Wolfson Children's Hospital transfer center making impact
Service quickens transfer of critically ill kids to Wolfson
JACKSONVILLE, Fla. – In a medical emergency, every minute counts. And Wolfson Children's Hospital said its new transfer center will drastically cut the minutes it takes for patients in hospitals around the area to be admitted to the children's hospital.
Instead of your child's doctor having to make several calls to different departments to get them admitted to Wolfson, now they can call one place.
Even though the transfer center has only been in effect for two weeks, people said they've already noticed a change.
"The first day we actually got calls from intensivists and from our hospitalists and from some of our physicians in the ED who were amazed at how quick this program was working," said Veronica Scott-Fulton, vice president of operations for Patient Care Services at Wolfon Children's Hospital.
It's a one-stop shop for doctors and hospitals throughout Florida and south Georgia who want to get a critically ill patient to Wolfson as soon as possible.
"There was a time in the past when you had to call several numbers to get kids here to the hospital. Or if you were acquainted with the system, it would have been easier for you to get in. But now you call the number one time, they make all the behind-the-scenes calls, and the kid can easily come to our hospital," said Scott-Fulton.
The transfer center runs 24 hours a say, seven days a week.
It gets the info the hospital needs from the referring doctor or hospital so it can plan all the details quickly -- things like what hospital service the child needs and which hospital bed the child will be in.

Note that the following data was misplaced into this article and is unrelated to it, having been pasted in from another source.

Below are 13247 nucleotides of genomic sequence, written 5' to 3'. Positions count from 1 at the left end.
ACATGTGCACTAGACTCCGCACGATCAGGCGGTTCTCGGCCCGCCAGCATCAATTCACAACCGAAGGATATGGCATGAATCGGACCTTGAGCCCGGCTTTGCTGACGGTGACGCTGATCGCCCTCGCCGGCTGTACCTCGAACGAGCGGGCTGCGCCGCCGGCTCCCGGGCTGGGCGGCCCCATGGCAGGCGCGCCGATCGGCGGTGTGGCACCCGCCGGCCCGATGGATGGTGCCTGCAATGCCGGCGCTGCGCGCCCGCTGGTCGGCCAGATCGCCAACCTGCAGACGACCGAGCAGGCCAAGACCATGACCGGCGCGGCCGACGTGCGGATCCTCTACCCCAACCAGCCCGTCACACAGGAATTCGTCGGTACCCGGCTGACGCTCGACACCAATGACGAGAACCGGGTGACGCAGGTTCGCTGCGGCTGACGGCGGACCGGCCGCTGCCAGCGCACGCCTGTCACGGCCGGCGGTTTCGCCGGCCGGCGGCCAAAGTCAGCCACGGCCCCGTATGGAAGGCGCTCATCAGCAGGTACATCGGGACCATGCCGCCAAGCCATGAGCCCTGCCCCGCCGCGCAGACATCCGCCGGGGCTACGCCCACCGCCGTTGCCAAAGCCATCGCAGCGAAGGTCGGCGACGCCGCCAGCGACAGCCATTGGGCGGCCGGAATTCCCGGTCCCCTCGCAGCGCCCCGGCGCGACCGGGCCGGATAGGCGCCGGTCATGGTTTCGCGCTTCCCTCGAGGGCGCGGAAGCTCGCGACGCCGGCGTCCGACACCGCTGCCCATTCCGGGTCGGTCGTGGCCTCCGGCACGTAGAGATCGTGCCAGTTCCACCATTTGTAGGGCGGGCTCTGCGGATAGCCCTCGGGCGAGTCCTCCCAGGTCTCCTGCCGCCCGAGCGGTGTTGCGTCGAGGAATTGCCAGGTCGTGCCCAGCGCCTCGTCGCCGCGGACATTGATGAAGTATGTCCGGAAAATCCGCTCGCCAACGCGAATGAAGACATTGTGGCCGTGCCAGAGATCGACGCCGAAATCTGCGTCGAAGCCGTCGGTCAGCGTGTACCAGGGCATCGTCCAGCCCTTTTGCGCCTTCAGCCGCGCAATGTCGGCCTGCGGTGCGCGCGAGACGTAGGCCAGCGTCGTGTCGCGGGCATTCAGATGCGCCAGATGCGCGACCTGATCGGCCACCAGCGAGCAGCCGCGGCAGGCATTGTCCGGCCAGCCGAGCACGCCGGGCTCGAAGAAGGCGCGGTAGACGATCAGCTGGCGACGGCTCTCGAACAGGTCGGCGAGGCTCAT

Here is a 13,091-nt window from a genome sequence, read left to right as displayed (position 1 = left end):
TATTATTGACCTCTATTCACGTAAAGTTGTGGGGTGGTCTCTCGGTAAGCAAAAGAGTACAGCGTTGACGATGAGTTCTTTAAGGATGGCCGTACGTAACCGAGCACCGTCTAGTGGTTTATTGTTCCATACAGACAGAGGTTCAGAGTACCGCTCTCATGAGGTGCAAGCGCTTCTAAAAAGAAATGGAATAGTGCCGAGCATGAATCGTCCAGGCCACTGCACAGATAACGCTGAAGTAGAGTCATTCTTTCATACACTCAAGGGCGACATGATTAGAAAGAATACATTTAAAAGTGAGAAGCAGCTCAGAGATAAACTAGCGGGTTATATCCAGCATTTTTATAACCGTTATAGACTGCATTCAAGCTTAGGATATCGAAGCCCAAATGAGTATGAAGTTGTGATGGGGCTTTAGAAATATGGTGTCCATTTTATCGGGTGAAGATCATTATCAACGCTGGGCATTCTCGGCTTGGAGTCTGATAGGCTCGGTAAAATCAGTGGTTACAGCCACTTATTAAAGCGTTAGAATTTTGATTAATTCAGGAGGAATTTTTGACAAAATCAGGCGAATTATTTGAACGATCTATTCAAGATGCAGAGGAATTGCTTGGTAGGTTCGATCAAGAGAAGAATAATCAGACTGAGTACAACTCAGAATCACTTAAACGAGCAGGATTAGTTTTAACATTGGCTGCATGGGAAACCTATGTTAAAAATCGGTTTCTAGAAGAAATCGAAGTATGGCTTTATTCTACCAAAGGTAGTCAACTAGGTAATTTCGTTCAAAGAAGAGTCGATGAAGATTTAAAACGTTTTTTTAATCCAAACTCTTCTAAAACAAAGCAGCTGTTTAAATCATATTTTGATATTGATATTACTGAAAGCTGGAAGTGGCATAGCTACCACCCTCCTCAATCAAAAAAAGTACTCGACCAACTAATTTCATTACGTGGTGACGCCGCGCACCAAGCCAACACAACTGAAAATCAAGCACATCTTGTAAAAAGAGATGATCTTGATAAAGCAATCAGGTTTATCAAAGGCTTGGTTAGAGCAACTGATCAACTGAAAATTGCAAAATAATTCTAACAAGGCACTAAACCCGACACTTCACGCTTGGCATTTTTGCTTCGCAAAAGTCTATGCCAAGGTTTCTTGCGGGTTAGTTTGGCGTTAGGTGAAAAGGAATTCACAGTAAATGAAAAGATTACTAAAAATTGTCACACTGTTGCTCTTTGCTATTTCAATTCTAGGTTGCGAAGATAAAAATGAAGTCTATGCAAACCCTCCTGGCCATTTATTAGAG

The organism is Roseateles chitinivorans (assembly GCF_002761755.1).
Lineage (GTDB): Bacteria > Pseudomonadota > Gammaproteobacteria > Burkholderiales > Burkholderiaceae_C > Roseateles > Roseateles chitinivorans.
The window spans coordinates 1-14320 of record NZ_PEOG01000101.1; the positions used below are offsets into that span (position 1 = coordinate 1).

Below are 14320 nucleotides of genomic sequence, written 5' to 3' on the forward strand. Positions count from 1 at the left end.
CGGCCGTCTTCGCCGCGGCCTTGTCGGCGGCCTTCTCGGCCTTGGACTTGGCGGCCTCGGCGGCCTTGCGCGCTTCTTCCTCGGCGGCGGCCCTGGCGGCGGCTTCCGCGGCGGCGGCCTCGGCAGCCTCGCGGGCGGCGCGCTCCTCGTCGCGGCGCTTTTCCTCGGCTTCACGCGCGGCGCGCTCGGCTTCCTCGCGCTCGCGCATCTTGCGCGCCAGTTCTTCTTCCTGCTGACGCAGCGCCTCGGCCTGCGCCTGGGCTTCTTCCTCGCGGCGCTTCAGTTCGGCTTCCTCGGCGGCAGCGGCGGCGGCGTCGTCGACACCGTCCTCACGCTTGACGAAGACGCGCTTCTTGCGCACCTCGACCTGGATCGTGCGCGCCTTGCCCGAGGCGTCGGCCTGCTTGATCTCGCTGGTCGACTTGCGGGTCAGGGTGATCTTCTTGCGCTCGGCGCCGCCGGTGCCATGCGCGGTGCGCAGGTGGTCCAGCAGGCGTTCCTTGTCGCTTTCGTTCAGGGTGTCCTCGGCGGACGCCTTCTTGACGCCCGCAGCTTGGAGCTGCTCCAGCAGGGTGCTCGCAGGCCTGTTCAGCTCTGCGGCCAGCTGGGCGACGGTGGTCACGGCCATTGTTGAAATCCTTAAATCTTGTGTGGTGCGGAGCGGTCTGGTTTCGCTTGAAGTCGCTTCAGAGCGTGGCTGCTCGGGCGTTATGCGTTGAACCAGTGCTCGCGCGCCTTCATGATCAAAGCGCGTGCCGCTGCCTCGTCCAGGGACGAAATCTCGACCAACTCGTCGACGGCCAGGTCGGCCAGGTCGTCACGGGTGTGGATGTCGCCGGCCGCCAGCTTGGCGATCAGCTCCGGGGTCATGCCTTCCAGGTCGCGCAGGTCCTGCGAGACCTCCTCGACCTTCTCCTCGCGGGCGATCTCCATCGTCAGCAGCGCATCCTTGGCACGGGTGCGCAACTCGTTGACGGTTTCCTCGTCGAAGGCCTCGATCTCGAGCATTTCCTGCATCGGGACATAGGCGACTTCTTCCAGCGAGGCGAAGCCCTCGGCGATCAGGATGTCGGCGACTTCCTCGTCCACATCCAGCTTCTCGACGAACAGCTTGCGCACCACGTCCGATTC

Scott-Fulton said it cuts a process that used to take 20 to 30 minutes down to five.
"Every second makes a difference; when you think about the heart and oxygenation, when you think about the brain, when you think about children and how quickly they can become dehydrated and how quickly they can arrest, every second counts," said Scott-Fulton.
Wolfson makes that fast transport happen by using the Kids Kare Mobile ICU. It's staffed by a pediatric critical care nurse and pediatric respiratory therapist. It covers 350-mile radius, including Tallahassee, Pensacola, Daytona, Brunswick and Lake City. The Life Flight helicopter is used as well.
"We're doing everything we can to change health care for good and to provide the best access for all kids in Jacksonville and abroad," said Scott-Fulton.
Wolfson said it's moving forward with plans to expand the same service for all adult facilities.
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